Bullock's OrioleIcterus bullockii

adult male
Greg Lasley/VIREO
adult female
Bob Steele/VIREO
adult male
Robert A.
immature male (1st yr)
Brian E. Small/VIREO

Description

In the west, this oriole is common in summer in forest edge, farmyards, leafy suburbs, isolated groves, and streamside woods, especially in cottonwood trees. For several years it was considered to belong to the same species as the eastern Baltimore Oriole (with the two combined under the name Northern Oriole), because the two often interbreed where their ranges come in contact on the western Great Plains. The habits of the two are similar.

Habitat

Open woods, riverside groves. Breeds in deciduous trees in fairly open habitats, such as forest edge, isolated groves and streamside woods, especially in cottonwood trees. Readily adapts to some suburban neighborhoods if enough trees are present. Winters mostly in the tropics around forest edge and semi-open country.

Feeding Diet

Insects, berries, nectar. In summer feeds mostly on insects, especially caterpillars; also eats beetles, grasshoppers, crickets, wasps, bugs, and others, plus spiders. Eats many berries and wild fruits, sometimes cultivated fruit. Feeds on nectar and will take sugar-water.

Feeding Behavior

Forages by searching for insects among foliage of trees and shrubs, rarely on the ground. Sometimes flies out to catch insects in midair. Visits flowers for nectar, and will come to sugar-water feeders; also attracted to pieces of fruit put out at feeders.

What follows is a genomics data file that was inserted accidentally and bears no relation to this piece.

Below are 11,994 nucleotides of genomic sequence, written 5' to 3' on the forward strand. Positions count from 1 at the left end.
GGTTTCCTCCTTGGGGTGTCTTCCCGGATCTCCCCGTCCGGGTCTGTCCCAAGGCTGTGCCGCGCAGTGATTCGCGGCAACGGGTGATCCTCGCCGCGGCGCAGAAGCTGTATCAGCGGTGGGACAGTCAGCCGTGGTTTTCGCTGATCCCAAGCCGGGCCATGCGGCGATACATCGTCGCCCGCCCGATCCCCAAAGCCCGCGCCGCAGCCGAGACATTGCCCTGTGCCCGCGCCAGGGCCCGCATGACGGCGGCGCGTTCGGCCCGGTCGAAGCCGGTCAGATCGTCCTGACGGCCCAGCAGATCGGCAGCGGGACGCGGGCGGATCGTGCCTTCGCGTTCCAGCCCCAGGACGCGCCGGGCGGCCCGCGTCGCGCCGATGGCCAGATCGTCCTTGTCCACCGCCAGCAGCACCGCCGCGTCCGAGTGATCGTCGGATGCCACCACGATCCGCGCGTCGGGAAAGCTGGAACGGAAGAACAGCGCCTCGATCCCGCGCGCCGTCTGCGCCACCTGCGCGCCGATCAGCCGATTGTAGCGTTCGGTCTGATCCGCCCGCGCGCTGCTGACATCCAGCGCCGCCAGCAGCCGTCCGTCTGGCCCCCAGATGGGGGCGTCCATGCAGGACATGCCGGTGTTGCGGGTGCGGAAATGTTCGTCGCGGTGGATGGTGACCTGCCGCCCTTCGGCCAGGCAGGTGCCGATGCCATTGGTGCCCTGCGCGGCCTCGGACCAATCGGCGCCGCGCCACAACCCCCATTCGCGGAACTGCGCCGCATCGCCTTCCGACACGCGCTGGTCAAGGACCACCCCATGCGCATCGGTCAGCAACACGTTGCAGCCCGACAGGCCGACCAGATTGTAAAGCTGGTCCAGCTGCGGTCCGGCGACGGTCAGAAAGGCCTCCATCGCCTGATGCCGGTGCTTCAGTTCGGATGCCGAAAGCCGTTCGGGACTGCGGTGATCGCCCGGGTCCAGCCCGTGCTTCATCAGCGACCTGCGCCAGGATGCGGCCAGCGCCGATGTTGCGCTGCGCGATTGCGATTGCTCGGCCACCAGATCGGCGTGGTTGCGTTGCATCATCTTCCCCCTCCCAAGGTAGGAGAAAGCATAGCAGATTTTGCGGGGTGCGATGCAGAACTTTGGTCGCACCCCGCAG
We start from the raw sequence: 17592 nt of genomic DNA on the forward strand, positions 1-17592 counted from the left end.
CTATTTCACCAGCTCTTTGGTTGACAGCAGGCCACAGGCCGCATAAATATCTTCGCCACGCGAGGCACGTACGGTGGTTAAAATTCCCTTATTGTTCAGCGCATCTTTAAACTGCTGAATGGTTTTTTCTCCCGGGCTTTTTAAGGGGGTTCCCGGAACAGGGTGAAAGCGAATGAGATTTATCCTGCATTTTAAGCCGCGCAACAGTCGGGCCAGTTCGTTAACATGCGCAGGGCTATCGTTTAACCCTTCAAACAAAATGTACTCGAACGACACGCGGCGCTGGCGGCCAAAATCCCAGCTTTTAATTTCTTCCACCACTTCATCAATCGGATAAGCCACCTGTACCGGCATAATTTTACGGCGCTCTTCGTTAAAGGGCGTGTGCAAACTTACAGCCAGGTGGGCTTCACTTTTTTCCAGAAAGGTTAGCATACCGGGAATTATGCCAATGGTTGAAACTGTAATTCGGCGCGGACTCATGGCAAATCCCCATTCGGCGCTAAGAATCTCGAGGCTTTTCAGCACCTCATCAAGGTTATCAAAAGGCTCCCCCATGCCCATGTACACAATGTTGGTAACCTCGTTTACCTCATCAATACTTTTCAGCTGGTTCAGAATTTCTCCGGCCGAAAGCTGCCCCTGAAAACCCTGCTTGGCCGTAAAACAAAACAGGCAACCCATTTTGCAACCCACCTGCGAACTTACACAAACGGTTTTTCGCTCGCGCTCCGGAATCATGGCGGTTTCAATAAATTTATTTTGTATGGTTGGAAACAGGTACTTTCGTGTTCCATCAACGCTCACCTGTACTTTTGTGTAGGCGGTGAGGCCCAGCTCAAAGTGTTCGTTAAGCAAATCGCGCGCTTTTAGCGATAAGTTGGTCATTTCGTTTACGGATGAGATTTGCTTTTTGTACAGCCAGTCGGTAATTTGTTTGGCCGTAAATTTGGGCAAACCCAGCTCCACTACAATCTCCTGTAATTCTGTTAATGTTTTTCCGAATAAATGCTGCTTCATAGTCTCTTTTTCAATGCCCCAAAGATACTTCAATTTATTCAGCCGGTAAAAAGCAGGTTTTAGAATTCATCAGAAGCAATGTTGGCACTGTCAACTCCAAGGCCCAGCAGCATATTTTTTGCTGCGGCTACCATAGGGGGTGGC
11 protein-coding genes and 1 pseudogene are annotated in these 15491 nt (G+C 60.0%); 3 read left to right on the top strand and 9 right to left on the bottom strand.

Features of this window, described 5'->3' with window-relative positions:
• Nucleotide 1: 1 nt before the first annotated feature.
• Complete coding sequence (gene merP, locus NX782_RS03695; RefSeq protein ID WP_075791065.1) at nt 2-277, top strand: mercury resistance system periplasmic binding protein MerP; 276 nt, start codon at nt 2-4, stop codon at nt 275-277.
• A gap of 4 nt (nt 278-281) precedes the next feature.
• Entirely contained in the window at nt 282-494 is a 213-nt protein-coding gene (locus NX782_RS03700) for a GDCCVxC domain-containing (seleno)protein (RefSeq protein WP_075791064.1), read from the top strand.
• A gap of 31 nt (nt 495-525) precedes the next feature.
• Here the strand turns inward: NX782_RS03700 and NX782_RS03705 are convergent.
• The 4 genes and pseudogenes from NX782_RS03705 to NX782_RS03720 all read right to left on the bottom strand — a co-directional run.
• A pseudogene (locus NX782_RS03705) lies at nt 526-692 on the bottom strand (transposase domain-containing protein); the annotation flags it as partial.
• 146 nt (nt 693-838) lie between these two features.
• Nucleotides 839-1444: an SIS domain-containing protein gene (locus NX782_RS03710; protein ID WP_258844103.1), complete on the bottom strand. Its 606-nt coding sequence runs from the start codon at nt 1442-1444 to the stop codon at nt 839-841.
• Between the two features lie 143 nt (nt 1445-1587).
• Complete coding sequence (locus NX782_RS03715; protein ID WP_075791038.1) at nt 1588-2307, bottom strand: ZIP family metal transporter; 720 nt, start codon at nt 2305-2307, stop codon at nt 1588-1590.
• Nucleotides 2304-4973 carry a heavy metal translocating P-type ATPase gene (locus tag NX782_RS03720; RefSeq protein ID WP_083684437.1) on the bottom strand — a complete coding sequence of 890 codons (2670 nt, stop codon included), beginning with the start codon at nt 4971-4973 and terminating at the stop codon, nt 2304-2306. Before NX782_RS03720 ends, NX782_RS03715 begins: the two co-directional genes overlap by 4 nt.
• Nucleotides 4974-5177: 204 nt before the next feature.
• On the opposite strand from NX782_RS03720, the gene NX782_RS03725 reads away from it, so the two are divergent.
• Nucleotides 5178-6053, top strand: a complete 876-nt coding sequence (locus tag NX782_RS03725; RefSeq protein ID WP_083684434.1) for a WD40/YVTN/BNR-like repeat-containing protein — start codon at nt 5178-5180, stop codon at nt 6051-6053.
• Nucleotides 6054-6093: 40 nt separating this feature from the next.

Nesting

Male sings to defend nesting territory. In courtship, male faces female and stretches upright, with tail spread and wings quivering and partly open. Nest site is in tall deciduous tree, suspended from the tips of slender drooping branches, usually 10-25' above the ground, can be up to 50' high. Nest (built by female, sometimes with help from male) is a hanging pouch, with its rim firmly attached to a branch; tends to be wider and deeper than the nest of Baltimore Oriole. Nest is tightly woven of plant fibers, strips of bark, vine tendrils, grass, yarn, and string, lined with fine grass, plant down, hair. Eggs: 4-5, sometimes 3-7. Bluish white to pale gray, with brown and black markings concentrated at larger end. Incubation is by female, about 11 days. Young: Both parents feed the nestlings. Young leave nest about 14 days after hatching.

Eggs

4-5, sometimes 3-7. Bluish white to pale gray, with brown and black markings concentrated at larger end. Incubation is by female, about 11 days. Young: Both parents feed the nestlings. Young leave nest about 14 days after hatching.

Young

Both parents feed the nestlings. Young leave nest about 14 days after hatching.

Conservation

Still widespread and common, with only slight declines noted in recent decades.

Range

Migrates in small flocks. Fall migration begins early, with many birds leaving northern breeding areas by the end of July.

Listen

song & chatter
song #1
whistles & other calls
song #2
chatter call
extended song

Similar Species

adult male

Baltimore Oriole

One of the most brilliantly colored songbirds in the east, flaming orange and black, sharing the heraldic colors of the coat of arms of 17th-century Lord Baltimore. Widespread east of the Great Plains, Baltimore Orioles are often very common in open woods and groves in summer. Their bag-shaped hanging nests, artfully woven of plant fibers, are familiar sights in the shade trees in towns. This bird was formerly considered to belong to the same species as the western Bullock's Oriole, under the combined name of Northern Oriole.

adult male

Streak-backed Oriole

Dry tropical forests, from northwestern Mexico to Costa Rica, are the usual haunts of this colorful oriole. The bird is a rare stray into the Southwest, mostly southern Arizona and southern California. Most records in the past were for fall and winter, but recently a couple of pairs have stayed through the summer and have even nested in Arizona.

Vireo

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